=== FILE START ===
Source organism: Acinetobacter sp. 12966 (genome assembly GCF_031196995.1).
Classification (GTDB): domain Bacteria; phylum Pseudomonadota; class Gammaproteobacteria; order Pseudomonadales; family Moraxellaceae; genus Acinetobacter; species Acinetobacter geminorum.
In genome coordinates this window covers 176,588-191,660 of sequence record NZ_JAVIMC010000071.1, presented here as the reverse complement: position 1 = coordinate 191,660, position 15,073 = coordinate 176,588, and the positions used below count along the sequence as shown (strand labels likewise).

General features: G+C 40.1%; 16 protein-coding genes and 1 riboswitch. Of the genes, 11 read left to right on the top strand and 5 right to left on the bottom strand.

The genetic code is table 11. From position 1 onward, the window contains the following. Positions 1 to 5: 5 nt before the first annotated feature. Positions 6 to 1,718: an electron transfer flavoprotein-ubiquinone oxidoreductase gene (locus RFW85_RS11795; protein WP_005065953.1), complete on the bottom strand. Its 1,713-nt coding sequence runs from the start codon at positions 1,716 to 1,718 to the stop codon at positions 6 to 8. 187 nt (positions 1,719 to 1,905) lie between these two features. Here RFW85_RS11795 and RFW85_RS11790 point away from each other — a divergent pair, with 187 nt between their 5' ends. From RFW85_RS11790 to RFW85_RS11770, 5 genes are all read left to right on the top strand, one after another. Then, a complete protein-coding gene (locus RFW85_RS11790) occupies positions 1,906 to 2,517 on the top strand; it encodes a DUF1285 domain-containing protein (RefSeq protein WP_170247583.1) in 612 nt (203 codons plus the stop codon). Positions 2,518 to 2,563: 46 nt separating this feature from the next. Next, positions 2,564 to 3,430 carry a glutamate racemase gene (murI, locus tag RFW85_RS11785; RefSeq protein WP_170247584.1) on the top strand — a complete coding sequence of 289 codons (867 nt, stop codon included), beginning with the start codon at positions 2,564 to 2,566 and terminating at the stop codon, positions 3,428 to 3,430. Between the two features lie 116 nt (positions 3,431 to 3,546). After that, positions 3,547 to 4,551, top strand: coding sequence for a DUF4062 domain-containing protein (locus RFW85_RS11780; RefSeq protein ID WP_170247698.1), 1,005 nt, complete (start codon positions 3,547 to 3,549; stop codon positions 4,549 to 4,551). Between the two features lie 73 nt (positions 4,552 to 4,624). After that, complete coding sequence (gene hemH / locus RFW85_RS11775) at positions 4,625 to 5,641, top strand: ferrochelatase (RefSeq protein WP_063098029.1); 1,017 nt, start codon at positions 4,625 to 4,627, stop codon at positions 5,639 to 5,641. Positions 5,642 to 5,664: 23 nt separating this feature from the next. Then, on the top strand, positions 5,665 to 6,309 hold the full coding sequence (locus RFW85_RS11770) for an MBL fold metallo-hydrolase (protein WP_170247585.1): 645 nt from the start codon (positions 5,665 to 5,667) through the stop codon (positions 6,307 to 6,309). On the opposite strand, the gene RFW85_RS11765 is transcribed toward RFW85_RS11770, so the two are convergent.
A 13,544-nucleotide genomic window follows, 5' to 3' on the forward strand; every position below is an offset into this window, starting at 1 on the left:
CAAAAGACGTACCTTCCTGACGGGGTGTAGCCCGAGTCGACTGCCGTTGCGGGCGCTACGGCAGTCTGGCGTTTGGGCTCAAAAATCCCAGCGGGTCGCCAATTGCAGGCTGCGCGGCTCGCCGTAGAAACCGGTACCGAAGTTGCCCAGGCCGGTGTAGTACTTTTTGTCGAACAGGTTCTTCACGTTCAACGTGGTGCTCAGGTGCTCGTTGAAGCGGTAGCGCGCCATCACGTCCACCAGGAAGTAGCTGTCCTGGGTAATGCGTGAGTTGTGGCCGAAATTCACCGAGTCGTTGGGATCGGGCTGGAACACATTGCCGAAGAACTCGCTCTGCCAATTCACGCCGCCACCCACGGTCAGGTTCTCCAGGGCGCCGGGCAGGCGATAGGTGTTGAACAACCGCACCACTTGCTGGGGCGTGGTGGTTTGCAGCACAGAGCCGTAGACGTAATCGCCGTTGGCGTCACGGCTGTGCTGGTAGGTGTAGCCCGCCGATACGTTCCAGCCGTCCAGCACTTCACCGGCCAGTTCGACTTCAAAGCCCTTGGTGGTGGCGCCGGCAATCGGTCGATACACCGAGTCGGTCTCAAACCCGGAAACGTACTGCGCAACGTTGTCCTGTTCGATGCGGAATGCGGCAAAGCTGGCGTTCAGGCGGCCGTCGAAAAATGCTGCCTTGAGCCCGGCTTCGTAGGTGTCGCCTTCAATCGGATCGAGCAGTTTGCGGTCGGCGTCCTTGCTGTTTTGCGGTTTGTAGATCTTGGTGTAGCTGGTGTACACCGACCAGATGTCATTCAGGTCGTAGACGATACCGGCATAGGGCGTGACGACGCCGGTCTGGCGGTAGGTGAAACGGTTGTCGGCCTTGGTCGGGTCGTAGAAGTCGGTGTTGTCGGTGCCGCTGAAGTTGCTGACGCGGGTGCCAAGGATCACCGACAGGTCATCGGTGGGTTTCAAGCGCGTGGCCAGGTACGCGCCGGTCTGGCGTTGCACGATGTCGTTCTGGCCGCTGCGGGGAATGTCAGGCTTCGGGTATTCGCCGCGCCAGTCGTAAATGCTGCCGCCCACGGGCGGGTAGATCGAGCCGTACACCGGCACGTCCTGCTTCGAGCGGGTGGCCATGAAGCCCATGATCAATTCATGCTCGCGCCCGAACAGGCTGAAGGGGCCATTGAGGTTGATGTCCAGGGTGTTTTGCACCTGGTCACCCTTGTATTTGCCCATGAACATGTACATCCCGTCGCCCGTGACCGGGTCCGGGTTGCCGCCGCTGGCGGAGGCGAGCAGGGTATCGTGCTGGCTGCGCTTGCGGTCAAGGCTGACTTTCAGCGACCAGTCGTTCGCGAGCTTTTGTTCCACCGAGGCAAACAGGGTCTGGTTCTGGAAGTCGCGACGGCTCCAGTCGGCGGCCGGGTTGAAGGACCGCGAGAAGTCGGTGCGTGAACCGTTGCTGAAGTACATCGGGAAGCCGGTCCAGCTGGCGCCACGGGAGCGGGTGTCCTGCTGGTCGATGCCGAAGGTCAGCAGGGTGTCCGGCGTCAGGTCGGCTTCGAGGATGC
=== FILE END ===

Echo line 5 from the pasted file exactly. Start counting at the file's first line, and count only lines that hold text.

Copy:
The genetic code is table 11. From position 1 onward, the window contains the following. Positions 1 to 5: 5 nt before the first annotated feature. Positions 6 to 1,718: an electron transfer flavoprotein-ubiquinone oxidoreductase gene (locus RFW85_RS11795; protein WP_005065953.1), complete on the bottom strand. Its 1,713-nt coding sequence runs from the start codon at positions 1,716 to 1,718 to the stop codon at positions 6 to 8. 187 nt (positions 1,719 to 1,905) lie between these two features. Here RFW85_RS11795 and RFW85_RS11790 point away from each other — a divergent pair, with 187 nt between their 5' ends. From RFW85_RS11790 to RFW85_RS11770, 5 genes are all read left to right on the top strand, one after another. Then, a complete protein-coding gene (locus RFW85_RS11790) occupies positions 1,906 to 2,517 on the top strand; it encodes a DUF1285 domain-containing protein (RefSeq protein WP_170247583.1) in 612 nt (203 codons plus the stop codon). Positions 2,518 to 2,563: 46 nt separating this feature from the next. Next, positions 2,564 to 3,430 carry a glutamate racemase gene (murI, locus tag RFW85_RS11785; RefSeq protein WP_170247584.1) on the top strand — a complete coding sequence of 289 codons (867 nt, stop codon included), beginning with the start codon at positions 2,564 to 2,566 and terminating at the stop codon, positions 3,428 to 3,430. Between the two features lie 116 nt (positions 3,431 to 3,546). After that, positions 3,547 to 4,551, top strand: coding sequence for a DUF4062 domain-containing protein (locus RFW85_RS11780; RefSeq protein ID WP_170247698.1), 1,005 nt, complete (start codon positions 3,547 to 3,549; stop codon positions 4,549 to 4,551). Between the two features lie 73 nt (positions 4,552 to 4,624). After that, complete coding sequence (gene hemH / locus RFW85_RS11775) at positions 4,625 to 5,641, top strand: ferrochelatase (RefSeq protein WP_063098029.1); 1,017 nt, start codon at positions 4,625 to 4,627, stop codon at positions 5,639 to 5,641. Positions 5,642 to 5,664: 23 nt separating this feature from the next. Then, on the top strand, positions 5,665 to 6,309 hold the full coding sequence (locus RFW85_RS11770) for an MBL fold metallo-hydrolase (protein WP_170247585.1): 645 nt from the start codon (positions 5,665 to 5,667) through the stop codon (positions 6,307 to 6,309). On the opposite strand, the gene RFW85_RS11765 is transcribed toward RFW85_RS11770, so the two are convergent.